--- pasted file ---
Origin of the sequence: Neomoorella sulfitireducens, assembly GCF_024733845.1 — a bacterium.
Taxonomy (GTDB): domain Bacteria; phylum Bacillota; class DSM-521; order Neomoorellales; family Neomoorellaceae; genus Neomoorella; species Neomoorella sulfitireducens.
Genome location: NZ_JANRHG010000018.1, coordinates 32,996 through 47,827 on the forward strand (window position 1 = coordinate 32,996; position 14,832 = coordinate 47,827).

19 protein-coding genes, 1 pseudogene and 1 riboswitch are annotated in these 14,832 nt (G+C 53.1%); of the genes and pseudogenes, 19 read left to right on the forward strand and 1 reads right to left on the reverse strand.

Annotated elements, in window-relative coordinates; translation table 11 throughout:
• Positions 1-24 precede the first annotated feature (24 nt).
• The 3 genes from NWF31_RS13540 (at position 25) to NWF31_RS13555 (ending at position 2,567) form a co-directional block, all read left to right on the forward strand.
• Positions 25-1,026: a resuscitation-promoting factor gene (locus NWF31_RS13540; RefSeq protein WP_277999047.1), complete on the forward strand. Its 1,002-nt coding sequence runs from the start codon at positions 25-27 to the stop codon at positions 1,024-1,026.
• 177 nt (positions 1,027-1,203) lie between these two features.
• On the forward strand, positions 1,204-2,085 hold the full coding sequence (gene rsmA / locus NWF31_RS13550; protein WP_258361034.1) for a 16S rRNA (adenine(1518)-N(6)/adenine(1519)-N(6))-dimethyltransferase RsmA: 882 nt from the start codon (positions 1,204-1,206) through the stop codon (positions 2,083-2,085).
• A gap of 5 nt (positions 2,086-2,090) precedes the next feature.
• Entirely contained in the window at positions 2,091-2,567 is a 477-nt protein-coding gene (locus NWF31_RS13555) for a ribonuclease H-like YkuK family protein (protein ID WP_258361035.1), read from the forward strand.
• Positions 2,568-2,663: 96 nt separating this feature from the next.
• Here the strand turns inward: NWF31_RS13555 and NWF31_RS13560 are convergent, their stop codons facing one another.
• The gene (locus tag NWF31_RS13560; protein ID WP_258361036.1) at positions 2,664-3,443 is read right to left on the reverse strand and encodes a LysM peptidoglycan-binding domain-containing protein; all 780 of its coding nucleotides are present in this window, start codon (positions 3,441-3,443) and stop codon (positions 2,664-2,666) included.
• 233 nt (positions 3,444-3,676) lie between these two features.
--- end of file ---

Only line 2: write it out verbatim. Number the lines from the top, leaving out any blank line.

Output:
Taxonomy (GTDB): domain Bacteria; phylum Bacillota; class DSM-521; order Neomoorellales; family Neomoorellaceae; genus Neomoorella; species Neomoorella sulfitireducens.